Well for many decades now there has been evidence that very loud industrial noises cause permanent hearing damage and many of the famous results of that were collected in the United Kingdom over the last 30 or 40 years and that underpins the health and safety regulations which limits the loudness of sounds that people are exposed to at work.  But that doesn’t apply to people voluntarily going to music concerts.  If any sound is too loud what it does is it damages the inner hair cells of your ear, these are the parts that actually transfer the sound vibrations in the ear to neural impulses that go to your brain and generate the auditory perception.  Once they’re damaged there is no current method of repairing them, hearing aids can compensate for them but they can’t repair them or restore them.  The damage once it’s done, it’s done.

 

Porter

At what sort of volumes are we in danger of doing that sort of irreversible damage?

 

Acheroyd

Anything over 120-130 decibels, is irreversible certainly but that is like listening to a jet engine take off and standing on the runway.  The health and safety regulations are more about 85-90 decibels.  To give you an example:  a typical household fire alarm is probably about 95 decibels.  So most people will understand how loud one of those is.

 

Porter

And how long could you safely listen to that?

 

Acheroyd

Well this is one of the interesting things about hearing is that as the volume of the sound goes up the amount of safe time that you can listen to it effectively halves.

 

Porter

Dr Michael Acheroyd. And that change in safe listening time is reflected in the current EU safety limit for exposure. At 85 decibels it is up to eight hours a day. But increase that to 100 decibels – as you can easily on most devices – then the safe listening time drops to just 15 minutes.

 

But even if an upper limit of 85 decibels was to be enshrined in law, the actual volume produced by a device will vary depending on which of the many types of after-market headphones the user is wearing.

 

As acoustic consultant Richard Whitaker discovered while undertaking research at Leeds Metropolitan University.

 

Whitaker

When I was doing research at the university we were interested in the level that was leaked from a pair of headphones, in other words you’re sat next to someone on the bus or the train and their headphones seem to be producing a very loud level, whereas other people may not.  But the interesting set of results we got was actually when you use a set level or a set source, which I use 85 decibels of the set source, which is the advisory limit, but the level that was being produced by the headphones would be completely different.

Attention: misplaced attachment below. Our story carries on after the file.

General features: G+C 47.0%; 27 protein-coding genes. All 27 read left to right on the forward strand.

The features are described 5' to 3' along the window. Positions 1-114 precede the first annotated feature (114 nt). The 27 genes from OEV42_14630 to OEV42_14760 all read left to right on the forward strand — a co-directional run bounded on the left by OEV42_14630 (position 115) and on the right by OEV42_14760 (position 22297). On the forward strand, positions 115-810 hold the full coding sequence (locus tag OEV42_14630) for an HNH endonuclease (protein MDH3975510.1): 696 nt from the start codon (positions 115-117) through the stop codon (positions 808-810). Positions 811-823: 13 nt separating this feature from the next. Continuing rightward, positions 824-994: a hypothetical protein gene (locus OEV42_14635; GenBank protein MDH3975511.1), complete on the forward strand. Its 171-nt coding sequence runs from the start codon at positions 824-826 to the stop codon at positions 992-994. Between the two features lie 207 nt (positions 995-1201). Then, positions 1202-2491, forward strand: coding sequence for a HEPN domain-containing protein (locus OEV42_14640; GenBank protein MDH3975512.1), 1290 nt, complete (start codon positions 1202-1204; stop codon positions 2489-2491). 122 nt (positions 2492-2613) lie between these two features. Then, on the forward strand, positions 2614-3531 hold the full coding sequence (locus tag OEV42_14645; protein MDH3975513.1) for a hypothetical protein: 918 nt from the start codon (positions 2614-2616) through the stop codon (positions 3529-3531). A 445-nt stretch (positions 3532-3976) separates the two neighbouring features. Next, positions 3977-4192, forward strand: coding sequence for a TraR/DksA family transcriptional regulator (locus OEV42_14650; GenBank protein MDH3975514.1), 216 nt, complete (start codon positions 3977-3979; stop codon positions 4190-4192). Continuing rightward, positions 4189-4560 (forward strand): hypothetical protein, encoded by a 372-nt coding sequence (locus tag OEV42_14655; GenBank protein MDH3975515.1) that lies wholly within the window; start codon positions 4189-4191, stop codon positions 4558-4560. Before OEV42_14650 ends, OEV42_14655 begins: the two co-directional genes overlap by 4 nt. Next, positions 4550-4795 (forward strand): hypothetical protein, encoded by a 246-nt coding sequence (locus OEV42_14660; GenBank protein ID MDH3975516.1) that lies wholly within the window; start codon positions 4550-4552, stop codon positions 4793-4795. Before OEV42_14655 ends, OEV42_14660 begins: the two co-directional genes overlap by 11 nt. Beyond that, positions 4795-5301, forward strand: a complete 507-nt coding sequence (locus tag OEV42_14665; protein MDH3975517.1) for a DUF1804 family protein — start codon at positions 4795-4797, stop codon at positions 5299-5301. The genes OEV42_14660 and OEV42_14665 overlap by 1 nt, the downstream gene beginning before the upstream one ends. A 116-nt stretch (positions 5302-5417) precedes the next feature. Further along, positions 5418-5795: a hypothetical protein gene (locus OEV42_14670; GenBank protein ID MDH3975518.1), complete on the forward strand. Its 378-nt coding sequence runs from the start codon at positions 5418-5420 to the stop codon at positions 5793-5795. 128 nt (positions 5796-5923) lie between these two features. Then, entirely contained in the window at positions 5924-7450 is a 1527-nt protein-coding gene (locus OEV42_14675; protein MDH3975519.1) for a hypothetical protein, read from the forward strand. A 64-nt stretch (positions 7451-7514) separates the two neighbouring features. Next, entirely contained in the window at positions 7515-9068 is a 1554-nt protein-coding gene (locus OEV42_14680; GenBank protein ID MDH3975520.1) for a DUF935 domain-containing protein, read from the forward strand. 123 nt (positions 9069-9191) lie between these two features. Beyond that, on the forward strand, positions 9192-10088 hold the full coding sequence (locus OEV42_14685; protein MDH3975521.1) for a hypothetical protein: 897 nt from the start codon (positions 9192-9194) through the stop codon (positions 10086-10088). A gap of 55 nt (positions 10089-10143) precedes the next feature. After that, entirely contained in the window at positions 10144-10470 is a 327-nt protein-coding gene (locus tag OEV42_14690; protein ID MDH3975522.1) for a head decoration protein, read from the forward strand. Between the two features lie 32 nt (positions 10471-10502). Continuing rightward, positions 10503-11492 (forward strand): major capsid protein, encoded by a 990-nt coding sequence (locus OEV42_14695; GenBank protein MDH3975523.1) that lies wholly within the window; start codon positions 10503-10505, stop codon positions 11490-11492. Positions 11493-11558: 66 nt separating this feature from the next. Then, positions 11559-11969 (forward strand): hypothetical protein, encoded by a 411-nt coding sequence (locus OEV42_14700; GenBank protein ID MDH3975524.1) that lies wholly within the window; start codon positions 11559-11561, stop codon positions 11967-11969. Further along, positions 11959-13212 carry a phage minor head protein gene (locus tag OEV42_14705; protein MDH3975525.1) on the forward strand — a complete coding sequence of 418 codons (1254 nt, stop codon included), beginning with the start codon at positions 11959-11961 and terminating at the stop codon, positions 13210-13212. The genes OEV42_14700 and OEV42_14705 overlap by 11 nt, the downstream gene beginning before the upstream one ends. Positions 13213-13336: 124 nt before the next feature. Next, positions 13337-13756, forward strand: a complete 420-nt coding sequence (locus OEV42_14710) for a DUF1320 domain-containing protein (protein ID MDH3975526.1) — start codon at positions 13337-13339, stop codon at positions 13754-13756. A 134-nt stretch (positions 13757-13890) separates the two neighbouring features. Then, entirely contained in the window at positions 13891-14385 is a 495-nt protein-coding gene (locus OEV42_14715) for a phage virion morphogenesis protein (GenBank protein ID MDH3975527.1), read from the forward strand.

Porter

What sort of variation did you find?

 

Whitaker

The levels produced in the free field, when we were measuring in those terms, was a huge wide variety of results.  And the other interesting point within that is the level that’s being leaked from a pair of headphones doesn’t give an indication to the level that they’re actually listening to, so you may be sat next to someone whose headphones are giving off a very, very loud level and you think oh I’m sure that’s doing some damage, well actually that level that they’re experiencing might not be that loud to themselves, whereas the person sat next to you on the other side, who you can’t hear their headphones at all, they may be playing a level which is extremely high and may be damaging their hearing.

 

Porter

Richard Whittaker whose findings suggest Madame Touraine may have her work cut out ensuring all headphones are restricted to a safe volume.

 

Now, according to President Obama in his latest State of the Nation speech, we are about to enter a new era in medicine, when the United States is going to lead the way by giving all Americans access to personalised information to help them keep healthier.

 

A promise that must have pleased biologist Dr Leroy Hood. He helped pioneer the DNA sequencer used in the Human Genome Project, and is the man behind a radical new model of healthcare – P4 medicine - that might just fit the President’s dream.

 

Hood